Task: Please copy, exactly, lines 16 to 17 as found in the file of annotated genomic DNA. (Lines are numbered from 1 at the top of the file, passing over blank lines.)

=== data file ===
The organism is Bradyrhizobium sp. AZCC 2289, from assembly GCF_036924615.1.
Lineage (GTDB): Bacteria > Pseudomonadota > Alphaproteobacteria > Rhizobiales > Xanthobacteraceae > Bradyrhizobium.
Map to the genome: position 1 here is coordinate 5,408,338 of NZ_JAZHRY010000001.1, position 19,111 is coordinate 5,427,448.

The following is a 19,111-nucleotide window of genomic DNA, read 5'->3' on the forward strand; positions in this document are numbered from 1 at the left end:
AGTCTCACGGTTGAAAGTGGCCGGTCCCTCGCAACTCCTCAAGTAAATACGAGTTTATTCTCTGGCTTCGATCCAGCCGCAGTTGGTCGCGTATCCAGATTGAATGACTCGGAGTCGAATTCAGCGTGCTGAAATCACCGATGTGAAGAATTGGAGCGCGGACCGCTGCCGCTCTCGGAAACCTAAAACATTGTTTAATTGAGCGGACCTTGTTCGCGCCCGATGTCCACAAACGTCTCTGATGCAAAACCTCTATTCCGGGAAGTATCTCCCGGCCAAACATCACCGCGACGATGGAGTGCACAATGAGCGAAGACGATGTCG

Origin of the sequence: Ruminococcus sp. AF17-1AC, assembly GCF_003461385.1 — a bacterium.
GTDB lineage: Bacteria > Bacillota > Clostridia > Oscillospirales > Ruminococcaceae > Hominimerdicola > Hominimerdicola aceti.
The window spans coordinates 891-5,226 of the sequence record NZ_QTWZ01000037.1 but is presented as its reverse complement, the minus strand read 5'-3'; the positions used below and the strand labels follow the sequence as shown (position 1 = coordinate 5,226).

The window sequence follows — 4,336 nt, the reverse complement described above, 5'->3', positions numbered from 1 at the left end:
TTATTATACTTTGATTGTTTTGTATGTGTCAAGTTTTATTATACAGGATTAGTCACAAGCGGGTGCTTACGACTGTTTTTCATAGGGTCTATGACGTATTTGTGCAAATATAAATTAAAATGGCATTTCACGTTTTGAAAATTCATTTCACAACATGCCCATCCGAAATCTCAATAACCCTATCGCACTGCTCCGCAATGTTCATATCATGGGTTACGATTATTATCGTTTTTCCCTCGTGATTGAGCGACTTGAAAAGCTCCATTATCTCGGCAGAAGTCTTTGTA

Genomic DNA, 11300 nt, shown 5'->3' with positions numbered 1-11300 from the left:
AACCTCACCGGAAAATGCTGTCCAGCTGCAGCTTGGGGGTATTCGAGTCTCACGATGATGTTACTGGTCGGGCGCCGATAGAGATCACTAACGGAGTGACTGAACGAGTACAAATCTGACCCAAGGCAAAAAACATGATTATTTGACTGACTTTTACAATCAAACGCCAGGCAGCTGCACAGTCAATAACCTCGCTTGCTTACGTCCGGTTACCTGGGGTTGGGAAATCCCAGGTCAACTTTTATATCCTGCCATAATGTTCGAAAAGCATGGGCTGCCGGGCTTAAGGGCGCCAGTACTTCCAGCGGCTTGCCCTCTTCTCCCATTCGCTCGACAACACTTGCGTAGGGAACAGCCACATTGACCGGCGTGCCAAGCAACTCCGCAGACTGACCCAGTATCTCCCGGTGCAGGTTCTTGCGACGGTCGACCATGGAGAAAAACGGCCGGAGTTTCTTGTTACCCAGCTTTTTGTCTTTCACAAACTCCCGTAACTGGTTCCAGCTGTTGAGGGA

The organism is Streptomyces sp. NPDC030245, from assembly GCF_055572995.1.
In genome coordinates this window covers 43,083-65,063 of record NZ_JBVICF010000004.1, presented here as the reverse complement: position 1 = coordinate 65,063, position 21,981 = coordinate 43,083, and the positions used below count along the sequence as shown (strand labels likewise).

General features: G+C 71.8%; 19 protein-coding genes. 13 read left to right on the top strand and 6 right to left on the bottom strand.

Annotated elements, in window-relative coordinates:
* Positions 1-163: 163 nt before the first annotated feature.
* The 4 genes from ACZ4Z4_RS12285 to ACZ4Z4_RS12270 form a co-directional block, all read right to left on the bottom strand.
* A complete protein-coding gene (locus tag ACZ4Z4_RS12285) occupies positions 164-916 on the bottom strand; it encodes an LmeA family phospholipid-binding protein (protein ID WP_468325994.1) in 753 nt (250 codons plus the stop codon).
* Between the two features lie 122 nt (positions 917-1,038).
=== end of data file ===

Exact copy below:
Annotated elements, in window-relative coordinates:
* Positions 1-163: 163 nt before the first annotated feature.